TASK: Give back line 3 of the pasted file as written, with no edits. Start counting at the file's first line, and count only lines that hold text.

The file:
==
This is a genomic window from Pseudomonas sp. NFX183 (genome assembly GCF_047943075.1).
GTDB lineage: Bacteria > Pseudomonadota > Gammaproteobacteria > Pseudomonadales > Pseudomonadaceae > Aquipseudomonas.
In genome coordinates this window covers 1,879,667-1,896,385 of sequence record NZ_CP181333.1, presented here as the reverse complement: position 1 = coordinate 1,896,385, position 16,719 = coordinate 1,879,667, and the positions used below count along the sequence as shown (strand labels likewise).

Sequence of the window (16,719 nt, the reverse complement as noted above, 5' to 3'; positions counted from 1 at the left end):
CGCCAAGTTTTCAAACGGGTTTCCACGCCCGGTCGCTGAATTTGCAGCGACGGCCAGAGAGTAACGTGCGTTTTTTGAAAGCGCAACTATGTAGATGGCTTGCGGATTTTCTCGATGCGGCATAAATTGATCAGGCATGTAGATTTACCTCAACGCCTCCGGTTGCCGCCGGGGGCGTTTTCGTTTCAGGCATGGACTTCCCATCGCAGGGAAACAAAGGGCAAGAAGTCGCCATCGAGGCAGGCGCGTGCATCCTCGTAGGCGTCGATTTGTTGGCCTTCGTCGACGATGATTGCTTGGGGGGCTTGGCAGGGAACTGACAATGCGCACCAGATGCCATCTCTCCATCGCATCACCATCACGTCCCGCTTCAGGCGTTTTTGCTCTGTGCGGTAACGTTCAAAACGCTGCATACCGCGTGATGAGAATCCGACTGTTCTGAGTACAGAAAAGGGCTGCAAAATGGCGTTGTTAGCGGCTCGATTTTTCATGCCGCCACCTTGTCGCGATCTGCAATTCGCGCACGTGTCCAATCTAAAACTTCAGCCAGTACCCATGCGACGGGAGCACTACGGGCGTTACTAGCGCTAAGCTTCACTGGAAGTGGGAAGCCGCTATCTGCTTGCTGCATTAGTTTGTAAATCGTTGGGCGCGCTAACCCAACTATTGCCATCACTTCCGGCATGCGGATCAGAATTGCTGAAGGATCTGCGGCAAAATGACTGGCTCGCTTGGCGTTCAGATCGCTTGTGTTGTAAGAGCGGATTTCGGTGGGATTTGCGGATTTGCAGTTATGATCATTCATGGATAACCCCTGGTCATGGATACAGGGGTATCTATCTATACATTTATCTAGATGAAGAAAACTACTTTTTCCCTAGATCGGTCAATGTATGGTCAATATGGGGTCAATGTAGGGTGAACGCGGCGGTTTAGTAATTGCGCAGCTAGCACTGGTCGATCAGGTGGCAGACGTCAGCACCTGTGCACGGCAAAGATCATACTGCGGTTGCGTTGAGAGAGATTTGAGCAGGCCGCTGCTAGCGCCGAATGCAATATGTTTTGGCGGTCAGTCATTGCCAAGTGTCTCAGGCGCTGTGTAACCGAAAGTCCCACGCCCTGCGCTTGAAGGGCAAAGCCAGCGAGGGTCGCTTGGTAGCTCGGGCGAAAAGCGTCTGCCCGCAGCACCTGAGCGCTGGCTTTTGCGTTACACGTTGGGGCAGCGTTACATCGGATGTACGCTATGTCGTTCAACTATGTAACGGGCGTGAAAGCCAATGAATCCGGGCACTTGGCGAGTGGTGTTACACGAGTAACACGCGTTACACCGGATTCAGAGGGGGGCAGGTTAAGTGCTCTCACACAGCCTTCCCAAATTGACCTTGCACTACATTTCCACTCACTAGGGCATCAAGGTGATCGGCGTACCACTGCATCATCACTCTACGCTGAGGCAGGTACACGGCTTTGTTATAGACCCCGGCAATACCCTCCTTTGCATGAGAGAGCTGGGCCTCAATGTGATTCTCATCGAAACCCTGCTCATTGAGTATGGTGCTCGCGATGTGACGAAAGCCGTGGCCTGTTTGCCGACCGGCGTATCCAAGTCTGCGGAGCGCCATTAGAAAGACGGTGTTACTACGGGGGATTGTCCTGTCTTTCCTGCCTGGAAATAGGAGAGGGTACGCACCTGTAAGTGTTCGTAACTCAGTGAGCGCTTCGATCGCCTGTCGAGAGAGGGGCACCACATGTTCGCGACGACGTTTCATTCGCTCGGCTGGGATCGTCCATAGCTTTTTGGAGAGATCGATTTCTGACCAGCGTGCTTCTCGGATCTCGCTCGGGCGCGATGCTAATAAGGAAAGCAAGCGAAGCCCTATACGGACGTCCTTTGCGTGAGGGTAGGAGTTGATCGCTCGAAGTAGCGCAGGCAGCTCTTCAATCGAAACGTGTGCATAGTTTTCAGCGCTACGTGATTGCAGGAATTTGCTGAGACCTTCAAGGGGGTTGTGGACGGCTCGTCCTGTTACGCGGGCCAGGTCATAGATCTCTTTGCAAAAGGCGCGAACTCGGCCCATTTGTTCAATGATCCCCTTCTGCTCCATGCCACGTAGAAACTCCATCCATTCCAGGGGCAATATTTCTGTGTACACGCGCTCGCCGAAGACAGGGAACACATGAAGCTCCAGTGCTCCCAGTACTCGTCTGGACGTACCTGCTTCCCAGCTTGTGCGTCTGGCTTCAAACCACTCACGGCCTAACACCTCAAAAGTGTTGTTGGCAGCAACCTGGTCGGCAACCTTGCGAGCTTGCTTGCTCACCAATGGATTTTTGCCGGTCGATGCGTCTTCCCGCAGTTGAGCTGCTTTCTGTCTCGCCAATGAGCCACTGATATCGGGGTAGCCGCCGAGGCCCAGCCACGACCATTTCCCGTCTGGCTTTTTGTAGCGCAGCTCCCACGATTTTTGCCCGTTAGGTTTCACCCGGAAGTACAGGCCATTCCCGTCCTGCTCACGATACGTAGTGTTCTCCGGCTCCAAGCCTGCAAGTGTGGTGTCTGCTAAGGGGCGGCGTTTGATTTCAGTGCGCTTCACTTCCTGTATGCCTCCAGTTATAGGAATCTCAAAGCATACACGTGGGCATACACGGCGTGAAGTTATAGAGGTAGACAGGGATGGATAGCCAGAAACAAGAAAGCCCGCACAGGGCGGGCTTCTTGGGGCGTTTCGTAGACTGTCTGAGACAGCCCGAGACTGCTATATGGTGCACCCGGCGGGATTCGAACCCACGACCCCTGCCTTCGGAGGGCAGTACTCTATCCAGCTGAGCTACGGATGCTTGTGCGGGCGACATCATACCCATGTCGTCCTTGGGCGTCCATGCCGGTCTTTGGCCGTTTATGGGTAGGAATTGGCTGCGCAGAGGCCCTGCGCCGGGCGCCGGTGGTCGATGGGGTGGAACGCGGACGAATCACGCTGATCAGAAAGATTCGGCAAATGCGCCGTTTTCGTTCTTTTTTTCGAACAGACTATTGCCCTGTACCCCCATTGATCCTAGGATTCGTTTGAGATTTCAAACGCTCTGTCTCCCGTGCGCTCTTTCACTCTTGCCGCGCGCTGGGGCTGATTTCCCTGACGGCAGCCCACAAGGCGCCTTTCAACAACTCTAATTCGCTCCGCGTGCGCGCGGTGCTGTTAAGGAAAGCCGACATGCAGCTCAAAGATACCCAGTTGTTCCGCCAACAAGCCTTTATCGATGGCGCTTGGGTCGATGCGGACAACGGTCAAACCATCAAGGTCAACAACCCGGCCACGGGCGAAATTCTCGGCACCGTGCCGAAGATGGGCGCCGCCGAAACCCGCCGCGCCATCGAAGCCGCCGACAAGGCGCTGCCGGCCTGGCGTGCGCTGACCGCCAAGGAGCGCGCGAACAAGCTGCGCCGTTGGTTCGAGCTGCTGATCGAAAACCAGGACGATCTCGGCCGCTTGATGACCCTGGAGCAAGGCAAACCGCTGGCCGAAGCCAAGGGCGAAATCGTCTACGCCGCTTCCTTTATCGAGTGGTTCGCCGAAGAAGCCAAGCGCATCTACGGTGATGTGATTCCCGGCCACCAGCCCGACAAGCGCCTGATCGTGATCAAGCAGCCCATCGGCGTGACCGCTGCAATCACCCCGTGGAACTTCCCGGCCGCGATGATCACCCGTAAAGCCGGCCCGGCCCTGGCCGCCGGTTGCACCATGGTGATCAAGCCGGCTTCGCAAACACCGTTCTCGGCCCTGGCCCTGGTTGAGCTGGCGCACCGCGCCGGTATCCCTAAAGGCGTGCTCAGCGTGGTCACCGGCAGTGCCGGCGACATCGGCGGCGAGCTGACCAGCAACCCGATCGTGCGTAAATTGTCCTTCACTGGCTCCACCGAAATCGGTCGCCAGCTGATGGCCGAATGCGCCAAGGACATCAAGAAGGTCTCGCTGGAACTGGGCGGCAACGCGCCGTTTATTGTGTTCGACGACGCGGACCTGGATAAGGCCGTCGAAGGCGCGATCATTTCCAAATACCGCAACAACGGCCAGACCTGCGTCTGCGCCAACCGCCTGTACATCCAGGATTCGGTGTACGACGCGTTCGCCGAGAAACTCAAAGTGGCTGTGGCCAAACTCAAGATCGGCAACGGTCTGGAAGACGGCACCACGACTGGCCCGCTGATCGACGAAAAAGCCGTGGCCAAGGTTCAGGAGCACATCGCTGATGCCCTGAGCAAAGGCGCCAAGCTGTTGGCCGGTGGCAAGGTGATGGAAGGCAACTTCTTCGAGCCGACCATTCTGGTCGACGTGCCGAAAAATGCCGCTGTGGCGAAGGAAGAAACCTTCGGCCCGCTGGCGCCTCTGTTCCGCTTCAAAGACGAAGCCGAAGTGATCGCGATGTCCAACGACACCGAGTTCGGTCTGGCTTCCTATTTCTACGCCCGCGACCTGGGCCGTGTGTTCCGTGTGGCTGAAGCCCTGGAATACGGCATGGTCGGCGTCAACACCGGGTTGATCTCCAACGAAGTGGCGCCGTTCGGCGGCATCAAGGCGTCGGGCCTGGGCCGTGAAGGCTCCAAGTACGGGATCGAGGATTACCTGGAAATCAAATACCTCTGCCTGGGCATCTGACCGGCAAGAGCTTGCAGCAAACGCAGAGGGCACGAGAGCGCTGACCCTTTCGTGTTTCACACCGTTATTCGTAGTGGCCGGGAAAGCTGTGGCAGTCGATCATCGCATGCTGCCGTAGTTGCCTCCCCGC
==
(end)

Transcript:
In genome coordinates this window covers 1,879,667-1,896,385 of sequence record NZ_CP181333.1, presented here as the reverse complement: position 1 = coordinate 1,896,385, position 16,719 = coordinate 1,879,667, and the positions used below count along the sequence as shown (strand labels likewise).